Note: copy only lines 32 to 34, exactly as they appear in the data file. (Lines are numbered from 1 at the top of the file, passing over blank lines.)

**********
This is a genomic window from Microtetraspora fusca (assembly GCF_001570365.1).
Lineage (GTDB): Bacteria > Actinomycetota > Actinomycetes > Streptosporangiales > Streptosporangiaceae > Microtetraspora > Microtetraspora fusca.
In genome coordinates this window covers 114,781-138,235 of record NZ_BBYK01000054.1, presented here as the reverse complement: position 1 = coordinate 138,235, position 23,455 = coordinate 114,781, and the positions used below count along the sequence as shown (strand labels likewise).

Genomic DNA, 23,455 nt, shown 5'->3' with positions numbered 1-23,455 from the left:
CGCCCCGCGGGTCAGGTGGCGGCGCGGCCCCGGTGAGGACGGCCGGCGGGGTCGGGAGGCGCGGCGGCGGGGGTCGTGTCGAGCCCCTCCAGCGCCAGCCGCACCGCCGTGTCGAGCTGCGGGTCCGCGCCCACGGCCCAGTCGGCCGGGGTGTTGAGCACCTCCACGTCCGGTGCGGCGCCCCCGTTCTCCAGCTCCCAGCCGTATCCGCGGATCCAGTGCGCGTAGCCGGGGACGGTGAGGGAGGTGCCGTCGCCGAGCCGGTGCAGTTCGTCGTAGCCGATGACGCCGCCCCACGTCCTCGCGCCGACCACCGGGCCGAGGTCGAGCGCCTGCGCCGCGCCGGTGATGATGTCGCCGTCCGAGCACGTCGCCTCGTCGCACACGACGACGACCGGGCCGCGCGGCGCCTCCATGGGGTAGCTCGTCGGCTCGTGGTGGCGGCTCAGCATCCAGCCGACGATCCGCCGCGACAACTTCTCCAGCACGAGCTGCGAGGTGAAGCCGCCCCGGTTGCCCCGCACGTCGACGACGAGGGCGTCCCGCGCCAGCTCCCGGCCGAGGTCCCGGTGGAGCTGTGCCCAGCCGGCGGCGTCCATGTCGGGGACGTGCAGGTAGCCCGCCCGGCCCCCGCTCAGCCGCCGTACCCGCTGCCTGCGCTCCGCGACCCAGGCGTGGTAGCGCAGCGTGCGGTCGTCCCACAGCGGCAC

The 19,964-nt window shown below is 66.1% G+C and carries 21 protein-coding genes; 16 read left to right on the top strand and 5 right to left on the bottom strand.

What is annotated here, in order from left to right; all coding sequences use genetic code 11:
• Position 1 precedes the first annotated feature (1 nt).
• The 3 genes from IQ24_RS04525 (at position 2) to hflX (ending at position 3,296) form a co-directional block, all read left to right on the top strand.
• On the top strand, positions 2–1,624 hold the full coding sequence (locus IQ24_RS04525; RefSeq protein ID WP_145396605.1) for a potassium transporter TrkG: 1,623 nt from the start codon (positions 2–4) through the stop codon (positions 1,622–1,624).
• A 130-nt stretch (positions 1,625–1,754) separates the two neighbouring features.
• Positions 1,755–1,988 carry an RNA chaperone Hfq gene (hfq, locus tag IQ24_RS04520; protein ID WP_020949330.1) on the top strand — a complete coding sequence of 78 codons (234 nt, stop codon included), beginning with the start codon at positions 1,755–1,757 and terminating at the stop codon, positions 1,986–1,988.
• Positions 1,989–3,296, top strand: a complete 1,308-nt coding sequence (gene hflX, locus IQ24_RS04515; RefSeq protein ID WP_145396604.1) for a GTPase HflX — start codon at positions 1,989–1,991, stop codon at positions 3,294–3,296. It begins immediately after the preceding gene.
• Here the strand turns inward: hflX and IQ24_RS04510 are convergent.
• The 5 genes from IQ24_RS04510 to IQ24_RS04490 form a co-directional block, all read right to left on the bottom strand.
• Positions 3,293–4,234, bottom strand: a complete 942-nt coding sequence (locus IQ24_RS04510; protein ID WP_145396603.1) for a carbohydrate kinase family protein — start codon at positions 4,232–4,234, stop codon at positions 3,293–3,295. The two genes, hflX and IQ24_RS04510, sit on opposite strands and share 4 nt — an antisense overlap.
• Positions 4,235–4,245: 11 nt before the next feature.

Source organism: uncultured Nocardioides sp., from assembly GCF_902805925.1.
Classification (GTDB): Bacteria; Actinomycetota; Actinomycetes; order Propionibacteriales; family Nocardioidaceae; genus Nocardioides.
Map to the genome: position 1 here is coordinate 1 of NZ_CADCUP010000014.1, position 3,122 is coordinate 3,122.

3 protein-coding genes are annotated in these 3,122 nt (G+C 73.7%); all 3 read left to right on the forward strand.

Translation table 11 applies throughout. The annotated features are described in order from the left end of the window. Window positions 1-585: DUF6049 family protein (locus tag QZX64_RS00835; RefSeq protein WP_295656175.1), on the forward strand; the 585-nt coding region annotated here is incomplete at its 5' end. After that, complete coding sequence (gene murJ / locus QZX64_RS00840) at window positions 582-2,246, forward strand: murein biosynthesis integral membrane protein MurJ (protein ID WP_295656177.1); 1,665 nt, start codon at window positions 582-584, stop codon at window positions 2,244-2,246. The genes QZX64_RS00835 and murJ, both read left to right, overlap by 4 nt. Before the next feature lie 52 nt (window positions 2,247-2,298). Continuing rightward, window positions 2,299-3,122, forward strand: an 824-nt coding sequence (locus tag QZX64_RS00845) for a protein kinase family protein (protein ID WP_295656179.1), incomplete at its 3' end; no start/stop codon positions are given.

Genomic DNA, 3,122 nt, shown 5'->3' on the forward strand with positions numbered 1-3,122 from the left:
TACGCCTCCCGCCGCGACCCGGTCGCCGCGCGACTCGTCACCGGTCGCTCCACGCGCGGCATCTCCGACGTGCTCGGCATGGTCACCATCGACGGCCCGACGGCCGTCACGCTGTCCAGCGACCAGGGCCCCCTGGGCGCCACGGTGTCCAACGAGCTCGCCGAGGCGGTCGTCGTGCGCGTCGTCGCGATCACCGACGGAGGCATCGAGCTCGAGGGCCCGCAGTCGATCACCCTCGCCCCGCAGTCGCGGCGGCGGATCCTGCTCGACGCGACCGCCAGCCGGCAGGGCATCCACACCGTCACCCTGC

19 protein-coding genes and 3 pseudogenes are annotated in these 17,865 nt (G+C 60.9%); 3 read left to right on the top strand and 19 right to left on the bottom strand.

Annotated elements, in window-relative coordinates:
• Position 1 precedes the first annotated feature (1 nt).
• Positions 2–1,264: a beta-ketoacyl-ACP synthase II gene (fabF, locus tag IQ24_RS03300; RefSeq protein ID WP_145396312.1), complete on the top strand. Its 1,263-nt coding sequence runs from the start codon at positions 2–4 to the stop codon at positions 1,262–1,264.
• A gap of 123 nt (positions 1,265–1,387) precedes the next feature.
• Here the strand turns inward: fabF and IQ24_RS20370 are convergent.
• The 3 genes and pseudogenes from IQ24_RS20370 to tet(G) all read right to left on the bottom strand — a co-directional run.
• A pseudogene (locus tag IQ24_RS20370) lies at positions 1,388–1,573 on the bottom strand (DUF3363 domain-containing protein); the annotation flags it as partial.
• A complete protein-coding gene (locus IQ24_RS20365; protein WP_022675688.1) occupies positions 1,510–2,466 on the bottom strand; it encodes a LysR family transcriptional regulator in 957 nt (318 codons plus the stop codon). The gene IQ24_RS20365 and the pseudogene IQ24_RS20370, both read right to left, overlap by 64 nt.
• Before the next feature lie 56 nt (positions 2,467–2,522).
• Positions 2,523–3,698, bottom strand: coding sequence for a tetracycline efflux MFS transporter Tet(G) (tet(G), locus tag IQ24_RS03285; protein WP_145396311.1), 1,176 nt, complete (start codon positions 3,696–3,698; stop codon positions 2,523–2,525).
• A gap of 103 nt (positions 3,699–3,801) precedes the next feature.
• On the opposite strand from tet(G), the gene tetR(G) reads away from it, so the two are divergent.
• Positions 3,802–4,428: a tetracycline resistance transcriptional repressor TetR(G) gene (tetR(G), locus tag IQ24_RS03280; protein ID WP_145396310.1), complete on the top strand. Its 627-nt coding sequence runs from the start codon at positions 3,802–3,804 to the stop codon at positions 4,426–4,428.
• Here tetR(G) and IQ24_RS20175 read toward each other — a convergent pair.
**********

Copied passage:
• A pseudogene (locus tag IQ24_RS20370) lies at positions 1,388–1,573 on the bottom strand (DUF3363 domain-containing protein); the annotation flags it as partial.
• A complete protein-coding gene (locus IQ24_RS20365; protein WP_022675688.1) occupies positions 1,510–2,466 on the bottom strand; it encodes a LysR family transcriptional regulator in 957 nt (318 codons plus the stop codon). The gene IQ24_RS20365 and the pseudogene IQ24_RS20370, both read right to left, overlap by 64 nt.
• Before the next feature lie 56 nt (positions 2,467–2,522).